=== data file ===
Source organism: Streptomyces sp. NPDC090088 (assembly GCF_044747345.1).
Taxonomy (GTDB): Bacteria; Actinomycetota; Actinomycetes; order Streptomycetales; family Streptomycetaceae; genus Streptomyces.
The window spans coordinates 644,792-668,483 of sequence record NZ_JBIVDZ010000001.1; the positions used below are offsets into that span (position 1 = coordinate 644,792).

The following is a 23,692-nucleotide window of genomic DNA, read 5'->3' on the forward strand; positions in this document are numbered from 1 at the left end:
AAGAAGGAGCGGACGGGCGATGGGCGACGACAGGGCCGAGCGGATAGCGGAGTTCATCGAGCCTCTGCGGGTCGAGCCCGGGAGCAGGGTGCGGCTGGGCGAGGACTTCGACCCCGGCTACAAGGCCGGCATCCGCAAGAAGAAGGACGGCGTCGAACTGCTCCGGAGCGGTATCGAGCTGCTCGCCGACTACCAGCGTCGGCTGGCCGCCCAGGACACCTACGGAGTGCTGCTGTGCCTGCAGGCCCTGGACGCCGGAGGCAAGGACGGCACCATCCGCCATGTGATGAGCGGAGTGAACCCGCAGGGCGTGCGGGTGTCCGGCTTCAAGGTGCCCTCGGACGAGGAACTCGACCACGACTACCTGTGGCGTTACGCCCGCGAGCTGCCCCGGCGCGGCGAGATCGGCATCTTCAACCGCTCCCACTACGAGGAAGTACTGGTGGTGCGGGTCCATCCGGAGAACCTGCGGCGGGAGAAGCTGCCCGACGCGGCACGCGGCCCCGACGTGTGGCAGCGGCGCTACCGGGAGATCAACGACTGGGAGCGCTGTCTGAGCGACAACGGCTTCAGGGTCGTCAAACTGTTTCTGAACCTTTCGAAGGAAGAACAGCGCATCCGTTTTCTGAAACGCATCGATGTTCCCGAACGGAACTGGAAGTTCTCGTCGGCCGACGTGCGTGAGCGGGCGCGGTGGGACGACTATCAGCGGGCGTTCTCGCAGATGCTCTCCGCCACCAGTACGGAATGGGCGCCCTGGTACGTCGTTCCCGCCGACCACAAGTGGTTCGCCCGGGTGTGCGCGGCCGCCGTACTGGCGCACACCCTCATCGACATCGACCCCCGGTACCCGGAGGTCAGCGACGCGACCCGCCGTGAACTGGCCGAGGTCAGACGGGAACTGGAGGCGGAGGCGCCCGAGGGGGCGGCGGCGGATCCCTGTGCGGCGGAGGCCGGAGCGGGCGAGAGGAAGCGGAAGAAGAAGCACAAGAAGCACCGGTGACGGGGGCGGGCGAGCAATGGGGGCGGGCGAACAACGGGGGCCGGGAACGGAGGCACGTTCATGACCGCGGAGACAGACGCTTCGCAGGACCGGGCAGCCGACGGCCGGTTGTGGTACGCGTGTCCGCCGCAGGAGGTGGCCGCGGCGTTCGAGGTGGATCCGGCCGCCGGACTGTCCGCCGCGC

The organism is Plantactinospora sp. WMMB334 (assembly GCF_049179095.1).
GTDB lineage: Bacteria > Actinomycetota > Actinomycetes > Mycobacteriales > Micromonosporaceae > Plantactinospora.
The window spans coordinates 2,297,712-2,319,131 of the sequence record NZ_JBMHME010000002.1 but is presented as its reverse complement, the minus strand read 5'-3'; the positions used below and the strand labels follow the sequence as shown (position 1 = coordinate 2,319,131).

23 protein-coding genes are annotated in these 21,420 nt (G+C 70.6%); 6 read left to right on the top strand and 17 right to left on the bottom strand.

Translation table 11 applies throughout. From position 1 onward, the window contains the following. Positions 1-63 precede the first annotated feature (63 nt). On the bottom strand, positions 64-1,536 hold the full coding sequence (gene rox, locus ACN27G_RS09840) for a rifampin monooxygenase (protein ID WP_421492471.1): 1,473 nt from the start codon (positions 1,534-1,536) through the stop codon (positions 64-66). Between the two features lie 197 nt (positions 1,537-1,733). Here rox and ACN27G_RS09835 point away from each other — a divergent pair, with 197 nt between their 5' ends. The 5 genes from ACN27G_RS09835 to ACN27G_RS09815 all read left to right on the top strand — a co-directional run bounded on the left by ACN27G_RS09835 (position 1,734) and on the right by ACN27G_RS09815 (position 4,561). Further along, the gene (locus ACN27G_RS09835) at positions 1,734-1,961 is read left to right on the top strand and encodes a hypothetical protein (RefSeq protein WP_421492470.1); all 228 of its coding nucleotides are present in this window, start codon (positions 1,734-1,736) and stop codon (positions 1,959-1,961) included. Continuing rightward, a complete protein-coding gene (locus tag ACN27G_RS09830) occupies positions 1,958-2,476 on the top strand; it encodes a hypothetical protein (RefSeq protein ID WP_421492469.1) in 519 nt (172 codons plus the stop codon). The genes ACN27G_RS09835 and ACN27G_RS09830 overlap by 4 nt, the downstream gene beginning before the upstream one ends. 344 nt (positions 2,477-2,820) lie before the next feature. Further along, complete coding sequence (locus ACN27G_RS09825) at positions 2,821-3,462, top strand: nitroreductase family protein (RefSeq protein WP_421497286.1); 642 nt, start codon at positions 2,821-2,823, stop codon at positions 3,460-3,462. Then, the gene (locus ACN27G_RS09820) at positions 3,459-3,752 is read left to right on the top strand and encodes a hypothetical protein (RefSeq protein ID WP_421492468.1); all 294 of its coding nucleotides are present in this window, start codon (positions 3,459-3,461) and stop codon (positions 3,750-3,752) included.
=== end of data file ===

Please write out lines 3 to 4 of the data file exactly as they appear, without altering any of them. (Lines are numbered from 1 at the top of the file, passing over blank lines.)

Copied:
The window spans coordinates 644,792-668,483 of sequence record NZ_JBIVDZ010000001.1; the positions used below are offsets into that span (position 1 = coordinate 644,792).

The following is a 23,692-nucleotide window of genomic DNA, read 5'->3' on the forward strand; positions in this document are numbered from 1 at the left end: